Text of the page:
I suspect I am as least as much of an “avowed Janeite” as writer Kate Hamill, who also takes on the role of Lizzie Bennett in her adaptation of Pride and Prejudice, under the direction of Amanda Dehner. With Pride and Prejudice, Hamill follows on the success of Bedlam’s 2016 production of Sense and Sensibility, offering up Austen’s best-known novel as “a screwball comedy.” Cutting through the period allure of posh accents and romance that obscures just how funny and clever Austen really is, this production is not modernized, but given nonetheless an energized contemporary spirit.
The set leaves Cherry Lane’s brick walls exposed, with only a piano and the occasional chair as the primary set pieces. When not onstage, the actors look on from the sidelines and the transition from “onstage” to “off” provides further opportunity for comedic touches. The tone is quickly set as all actors appear on stage for a hand chime rendition of “The Game of Love”—efficiently establishing the mash-up aesthetics and what emerges as the guiding theme of this production—the centuries-old exploration of just how “serious,” or not, love really is. The costumes by Tracy Christensen are a wisely simplified take on Regency dress, evoking the era without overburdening the production with period glamor, and allowing the actors to nimbly switch characters—as most are required to do, sometimes within the same scene. Mark Bedard, for instance, generally rises to the challenge of embodying Mr Collins, Ms. Bingley, and Mr. Wickham. Kimberly Chatterjee, Amelia Pedlow, Chris Thorn, and John Tufts are likewise given the opportunity to demonstrate their actorly range in both age and gender.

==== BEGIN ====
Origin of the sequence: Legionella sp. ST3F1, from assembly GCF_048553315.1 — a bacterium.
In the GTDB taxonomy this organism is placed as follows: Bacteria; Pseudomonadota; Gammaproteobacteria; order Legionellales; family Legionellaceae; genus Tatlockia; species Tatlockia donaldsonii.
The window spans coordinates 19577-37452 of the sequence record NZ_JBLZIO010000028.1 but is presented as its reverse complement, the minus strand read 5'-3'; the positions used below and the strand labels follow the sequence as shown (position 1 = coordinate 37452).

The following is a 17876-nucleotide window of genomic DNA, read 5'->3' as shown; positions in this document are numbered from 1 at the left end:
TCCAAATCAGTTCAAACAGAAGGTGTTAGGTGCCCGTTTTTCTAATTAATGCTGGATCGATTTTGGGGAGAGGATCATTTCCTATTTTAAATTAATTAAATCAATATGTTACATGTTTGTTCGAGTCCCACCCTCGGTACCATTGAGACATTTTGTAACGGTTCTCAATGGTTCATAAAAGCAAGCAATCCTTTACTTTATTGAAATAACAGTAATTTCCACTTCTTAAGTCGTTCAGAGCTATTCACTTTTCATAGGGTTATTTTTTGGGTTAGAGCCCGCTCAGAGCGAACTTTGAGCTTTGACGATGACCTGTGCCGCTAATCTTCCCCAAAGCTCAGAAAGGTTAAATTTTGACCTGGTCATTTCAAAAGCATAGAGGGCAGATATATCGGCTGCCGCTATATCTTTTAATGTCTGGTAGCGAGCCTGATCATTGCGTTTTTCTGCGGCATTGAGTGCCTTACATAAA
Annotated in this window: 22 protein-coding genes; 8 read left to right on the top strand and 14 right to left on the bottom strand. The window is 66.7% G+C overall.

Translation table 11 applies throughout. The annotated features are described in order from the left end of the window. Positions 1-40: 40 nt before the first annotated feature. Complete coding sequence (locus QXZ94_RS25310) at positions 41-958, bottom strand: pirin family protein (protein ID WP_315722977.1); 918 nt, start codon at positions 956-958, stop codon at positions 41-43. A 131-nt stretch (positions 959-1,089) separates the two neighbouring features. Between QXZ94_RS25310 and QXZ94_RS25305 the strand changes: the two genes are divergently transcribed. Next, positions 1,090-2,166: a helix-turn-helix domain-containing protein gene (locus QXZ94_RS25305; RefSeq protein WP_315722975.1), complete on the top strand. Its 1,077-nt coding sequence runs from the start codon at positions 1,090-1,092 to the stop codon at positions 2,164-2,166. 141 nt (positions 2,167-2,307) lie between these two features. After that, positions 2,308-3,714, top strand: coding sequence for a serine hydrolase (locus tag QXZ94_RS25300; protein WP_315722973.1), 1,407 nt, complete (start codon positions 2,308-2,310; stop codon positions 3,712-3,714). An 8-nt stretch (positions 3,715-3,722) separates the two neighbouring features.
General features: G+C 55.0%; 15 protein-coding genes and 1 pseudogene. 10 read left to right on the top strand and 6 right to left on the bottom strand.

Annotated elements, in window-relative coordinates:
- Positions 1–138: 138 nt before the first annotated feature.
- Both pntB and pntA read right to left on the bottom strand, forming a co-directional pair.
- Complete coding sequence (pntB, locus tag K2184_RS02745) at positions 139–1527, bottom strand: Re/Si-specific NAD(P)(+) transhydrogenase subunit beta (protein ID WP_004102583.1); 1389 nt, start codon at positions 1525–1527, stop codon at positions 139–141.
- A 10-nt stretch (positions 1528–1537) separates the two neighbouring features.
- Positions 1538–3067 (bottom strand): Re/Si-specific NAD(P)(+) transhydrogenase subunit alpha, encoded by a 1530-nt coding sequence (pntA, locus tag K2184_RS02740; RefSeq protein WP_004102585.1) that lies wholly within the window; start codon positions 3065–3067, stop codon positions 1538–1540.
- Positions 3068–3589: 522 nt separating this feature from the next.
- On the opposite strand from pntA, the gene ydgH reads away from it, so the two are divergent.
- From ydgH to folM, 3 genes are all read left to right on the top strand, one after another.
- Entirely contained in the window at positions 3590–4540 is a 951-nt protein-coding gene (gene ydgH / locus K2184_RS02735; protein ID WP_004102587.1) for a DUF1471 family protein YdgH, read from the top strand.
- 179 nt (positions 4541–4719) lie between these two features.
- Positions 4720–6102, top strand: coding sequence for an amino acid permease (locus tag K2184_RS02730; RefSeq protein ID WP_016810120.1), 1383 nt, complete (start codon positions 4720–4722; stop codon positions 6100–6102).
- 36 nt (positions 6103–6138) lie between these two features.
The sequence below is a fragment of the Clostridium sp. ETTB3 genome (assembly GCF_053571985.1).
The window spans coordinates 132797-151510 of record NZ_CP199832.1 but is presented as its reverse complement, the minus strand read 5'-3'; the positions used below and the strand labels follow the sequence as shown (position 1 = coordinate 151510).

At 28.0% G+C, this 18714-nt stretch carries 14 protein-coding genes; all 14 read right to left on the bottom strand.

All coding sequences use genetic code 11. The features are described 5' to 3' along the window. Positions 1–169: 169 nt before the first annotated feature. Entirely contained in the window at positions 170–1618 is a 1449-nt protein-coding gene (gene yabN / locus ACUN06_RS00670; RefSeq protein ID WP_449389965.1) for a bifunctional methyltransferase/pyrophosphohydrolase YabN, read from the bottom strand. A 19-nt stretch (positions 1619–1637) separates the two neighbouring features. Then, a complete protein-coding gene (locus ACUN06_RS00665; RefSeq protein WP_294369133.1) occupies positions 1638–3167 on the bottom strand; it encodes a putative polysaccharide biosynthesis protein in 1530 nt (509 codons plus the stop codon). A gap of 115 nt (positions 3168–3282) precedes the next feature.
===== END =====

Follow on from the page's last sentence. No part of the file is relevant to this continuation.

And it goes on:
I had a mixed response to the casting of Bedard as Ms. Bingley and Tufts as Mary. Despite the actors’ undeniable skill, their first appearances in these roles generated what felt to me as a cheap laugh at “men in drag” and a disservice to the truly comedic characterization of the novel. Tufts’ interpretation of Mary grew on me, however, with the “drag” element of humor largely giving way to a suggested identification between Mary and the type now commonly identified as an “emo boy.” The psychological parallel is indeed apt, since both perhaps defensively turn to superior posturing and pretension in lieu of more conventional charms. The repeated shrieks at Mary’s apparent ugliness, on the other hand, risked obscuring this more subtle humor.